10. Membrane-bound electron carriers ; Iron-sulfur proteins • Irons associated with inorganic S or S of Cys • One electron transfer by redox reaction of one iron atom • > 8 Fe-S proteins involved in mito electron transfer • Reduction potential of the protein : -0.65 V ~ +0.45 V

  11. Determining the Sequence of Electron Transfer Chain • Based on the order of standard reduction potential (E’°) • Electron flow from lower E’°tohigher E’° • NADH  Q Cyt b  Cyt c1  Cyt c  Cyt a  Cyt a3  O2

  12. Determining the Sequence of Electron Transfer Chain • Reduction of the entire chain of carriers  sudden addition of O2 • Spectroscopic measurement of oxidation of each electron carriers • Closer to O2 faster oxidation • Inhibitors • Blocking the flow of electrons • Before/after the inhibited step : fully reducted/ fully oxdized

  13. Electron Carriers in multienzyme complex • Membrane-embedded supramolecular complexes (organized in mito respiratory chain) • Complex I : NADH  Q • Complex II : Succinate  Q • Complex III : Q  Cyt c • Complex IV : Cyt to O2 • Separation of functional complexes of respiratory chain

  14. Electron Carriers in multienzyme complex

  15. Path of electrons from various donors to ubiquinone

  16. Complex I : NADH:ubiquinone oxidoreductase (NADH dehydrogenase) • 42 polypeptide chains • FMN-containing flavoprotein • > 6 iron sulfur centers • Functions : proton pump driven by the energy from electron transfer • Exergonic transfer of :H- from NADH and a proton from the matrix to Q • NADH + H+ + Q  NAD+ + QH2 • Endergonic transfer 4 H+ from the matrix to the intermembrane space • NADH + 5HN+ + Q  NAD+ + QH2 + 4Hp+ • Inhibitors : e- flow from Fe-S center • Amytal (a barbiturate drug) • Rotenone (plant, insecticide) • Piericidin A (antibiotic)

  17. Complex II : Succinate Dehydrogenase • Only membrane-bound enzyme in the citric acid cycle • Structure • 4 subunits • C and D : transmembrane side • Heme b : preventing electron leakage to form reactive oxygen species • Q binding site • A and B : matrix side • Three 2Fe-2S centers • FAD • Binding site of succinate • Electron passage : entirely 40 Å long (< 11 Å of each step)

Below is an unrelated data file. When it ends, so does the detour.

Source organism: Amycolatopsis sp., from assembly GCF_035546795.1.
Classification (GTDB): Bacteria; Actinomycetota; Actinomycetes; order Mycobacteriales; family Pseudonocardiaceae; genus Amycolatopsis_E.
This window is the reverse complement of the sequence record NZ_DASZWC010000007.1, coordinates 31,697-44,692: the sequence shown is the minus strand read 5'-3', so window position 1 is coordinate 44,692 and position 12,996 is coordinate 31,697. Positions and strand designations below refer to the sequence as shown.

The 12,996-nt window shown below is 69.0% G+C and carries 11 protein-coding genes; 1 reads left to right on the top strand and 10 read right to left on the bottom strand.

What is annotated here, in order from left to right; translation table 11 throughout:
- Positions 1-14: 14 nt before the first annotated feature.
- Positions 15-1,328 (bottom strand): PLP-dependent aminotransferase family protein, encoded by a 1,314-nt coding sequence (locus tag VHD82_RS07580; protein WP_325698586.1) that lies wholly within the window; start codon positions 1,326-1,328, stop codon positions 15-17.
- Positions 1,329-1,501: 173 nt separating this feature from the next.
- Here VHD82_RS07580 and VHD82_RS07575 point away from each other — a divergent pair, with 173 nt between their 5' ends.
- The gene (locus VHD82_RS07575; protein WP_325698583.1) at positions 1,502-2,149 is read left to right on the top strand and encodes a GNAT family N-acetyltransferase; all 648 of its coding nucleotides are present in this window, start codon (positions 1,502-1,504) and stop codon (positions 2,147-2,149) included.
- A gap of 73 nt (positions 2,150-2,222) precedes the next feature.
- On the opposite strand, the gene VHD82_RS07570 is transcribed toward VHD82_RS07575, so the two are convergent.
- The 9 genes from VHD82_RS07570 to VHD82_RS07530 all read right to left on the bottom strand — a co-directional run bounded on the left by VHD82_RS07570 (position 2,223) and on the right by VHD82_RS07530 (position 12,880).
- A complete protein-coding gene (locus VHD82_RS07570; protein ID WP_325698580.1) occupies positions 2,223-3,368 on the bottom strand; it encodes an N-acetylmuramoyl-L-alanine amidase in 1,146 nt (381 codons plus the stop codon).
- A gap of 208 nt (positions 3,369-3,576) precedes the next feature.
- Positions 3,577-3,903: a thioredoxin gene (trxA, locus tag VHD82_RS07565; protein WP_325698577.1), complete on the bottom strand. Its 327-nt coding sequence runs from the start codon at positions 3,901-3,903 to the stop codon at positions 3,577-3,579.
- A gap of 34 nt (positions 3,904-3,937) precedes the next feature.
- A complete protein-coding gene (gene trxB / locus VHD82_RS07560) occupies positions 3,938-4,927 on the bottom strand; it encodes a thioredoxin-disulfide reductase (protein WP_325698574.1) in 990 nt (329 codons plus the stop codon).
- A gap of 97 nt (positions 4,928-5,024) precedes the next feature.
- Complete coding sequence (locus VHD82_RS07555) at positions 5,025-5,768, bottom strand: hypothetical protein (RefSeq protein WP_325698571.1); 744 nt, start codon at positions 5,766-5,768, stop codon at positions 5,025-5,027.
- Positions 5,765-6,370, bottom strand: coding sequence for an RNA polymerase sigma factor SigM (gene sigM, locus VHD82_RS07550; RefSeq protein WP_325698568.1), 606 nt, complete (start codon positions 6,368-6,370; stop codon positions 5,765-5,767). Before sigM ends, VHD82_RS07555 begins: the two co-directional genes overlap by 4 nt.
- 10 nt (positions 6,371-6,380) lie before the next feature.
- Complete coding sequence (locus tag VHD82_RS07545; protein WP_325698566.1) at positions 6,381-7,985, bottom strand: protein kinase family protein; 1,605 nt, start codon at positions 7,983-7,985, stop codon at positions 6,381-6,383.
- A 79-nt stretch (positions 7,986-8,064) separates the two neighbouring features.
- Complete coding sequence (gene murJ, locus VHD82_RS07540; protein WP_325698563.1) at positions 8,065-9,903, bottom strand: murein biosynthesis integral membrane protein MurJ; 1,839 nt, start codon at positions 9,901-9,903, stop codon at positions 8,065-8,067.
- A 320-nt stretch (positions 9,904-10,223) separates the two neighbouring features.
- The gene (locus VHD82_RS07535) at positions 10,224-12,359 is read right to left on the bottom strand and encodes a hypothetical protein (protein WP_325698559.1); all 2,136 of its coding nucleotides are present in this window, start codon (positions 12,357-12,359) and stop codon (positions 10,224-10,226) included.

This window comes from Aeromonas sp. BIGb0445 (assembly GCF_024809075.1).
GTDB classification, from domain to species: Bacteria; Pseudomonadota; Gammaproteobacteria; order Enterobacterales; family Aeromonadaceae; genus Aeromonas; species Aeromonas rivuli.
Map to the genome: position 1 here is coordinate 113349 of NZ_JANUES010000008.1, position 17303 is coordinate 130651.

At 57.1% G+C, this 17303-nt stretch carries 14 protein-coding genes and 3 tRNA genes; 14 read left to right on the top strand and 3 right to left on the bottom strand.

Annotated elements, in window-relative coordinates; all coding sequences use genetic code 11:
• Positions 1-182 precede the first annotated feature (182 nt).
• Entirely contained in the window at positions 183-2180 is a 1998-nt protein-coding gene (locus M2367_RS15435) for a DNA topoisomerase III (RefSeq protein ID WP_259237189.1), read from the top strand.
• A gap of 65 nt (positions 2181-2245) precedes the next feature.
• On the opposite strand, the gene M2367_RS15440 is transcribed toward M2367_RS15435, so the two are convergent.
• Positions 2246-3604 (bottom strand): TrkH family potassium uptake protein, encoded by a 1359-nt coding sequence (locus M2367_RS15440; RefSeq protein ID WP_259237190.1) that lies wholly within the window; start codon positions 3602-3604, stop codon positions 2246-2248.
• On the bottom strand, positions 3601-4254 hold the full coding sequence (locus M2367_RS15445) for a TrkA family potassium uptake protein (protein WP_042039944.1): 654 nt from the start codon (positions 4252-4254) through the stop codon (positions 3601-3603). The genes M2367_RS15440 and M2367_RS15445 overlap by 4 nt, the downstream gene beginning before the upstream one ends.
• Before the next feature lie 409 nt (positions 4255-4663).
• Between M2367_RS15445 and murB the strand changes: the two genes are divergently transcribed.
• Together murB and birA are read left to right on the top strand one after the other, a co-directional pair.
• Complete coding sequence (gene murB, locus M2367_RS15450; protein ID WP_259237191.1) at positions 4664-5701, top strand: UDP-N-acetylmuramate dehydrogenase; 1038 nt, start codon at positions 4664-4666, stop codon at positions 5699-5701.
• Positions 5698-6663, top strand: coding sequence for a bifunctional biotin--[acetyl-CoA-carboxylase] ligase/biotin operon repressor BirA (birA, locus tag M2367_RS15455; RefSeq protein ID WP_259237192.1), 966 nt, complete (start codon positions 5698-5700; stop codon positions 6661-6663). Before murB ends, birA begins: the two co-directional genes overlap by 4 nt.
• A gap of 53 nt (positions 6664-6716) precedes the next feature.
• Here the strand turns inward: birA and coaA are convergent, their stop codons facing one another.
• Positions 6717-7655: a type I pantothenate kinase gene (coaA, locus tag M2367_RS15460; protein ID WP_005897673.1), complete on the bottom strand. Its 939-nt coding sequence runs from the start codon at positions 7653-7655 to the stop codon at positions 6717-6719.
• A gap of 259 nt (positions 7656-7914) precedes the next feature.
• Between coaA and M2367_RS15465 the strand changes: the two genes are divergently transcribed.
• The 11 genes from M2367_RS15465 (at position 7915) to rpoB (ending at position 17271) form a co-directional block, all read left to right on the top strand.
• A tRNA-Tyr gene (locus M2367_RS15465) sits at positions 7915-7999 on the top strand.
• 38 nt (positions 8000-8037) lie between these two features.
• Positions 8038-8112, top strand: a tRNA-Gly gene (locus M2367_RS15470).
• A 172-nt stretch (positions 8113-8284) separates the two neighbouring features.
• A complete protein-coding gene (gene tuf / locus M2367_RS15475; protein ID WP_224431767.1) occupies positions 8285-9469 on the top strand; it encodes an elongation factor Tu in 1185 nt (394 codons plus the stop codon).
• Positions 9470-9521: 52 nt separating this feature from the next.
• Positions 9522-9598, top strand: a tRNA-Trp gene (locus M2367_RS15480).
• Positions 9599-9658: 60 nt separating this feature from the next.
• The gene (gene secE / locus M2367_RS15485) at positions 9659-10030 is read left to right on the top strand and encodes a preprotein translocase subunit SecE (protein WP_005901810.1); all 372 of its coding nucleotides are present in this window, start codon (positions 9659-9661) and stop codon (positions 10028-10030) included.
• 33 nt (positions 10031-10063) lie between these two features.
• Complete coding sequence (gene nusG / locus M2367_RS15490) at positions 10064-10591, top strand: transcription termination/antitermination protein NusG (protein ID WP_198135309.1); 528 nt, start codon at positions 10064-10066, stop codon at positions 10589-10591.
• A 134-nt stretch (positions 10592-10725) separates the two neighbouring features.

18. Electron transfer from Glycerol 3-phosphate & fatty acyl-CoA • Electron from fatty acyl-CoA • FAD  electron-transferring flavoprotein (ETF)  ETF: ubiquinone oxidoreductase  Q • Electron from glycerol 3-phosphate • FAD in glycerol 3-phosphate dehydrogenase  Q

  19. Shuttling reducing equivalents from cytosolic NADH into mito matrix • ; glycerol 3-phosphate dehydrogenase

  20. Complex III: Cyt bc1 complex (Q:Cyt c oxidoreductase) • e- transfer (ubiquinol (QH2)  Cyt c) H+ transfer (matrix  intermembrane space) • Dimer of identical monomers (each with 11 different subunits) • Functional core of each monomer; cyt b (2 heme; bH & bL) + Rieske iron-sulfur protein (2Fe-2S center) + cyt c1 (heme c1)

  21. Complex III: Cyt bc1 complex (Q:Cyt c oxidoreductase) • Two binding sites for ubiquinone • ; QN & QP • Antimycin A: binding at QN block e- flow (heme bH Q) • Myothiazol: binding at QP block e- flow (QH2  Rieske iron-sulfur protein) • Cavern (space at the interface between monomers) • ; QN & QP are located

  22. Q cycle in complex III • Two stages • 1st stage; Q (on N side)  semiquinone radical • 2nd stage; semiquinone radical  QH2

  23. Complex IV : Cytochrome Oxidase • e- transfer from cyt c to O2 H2O • Structure; 13 subunits • Subunit II; 2 Cu ions complexed with –SH of 2 Cys (CuA)  1st binuclear center • Subunit I; 2 heme groups, a & a3 Cu ion (CuB)  a3 + CuB  2nd binuclear center

  24. Complex IV : Cytochrome Oxidase • Electron transfer • Cyt c CuA  heme a  heme a3-CuB center  O2 • 4 Cyt c (red) + 8 HN+ + O2  4 cyt c (ox) + 4Hp+ + 2 H2O • 4HN+ as substrate, 4HN+ forpumping out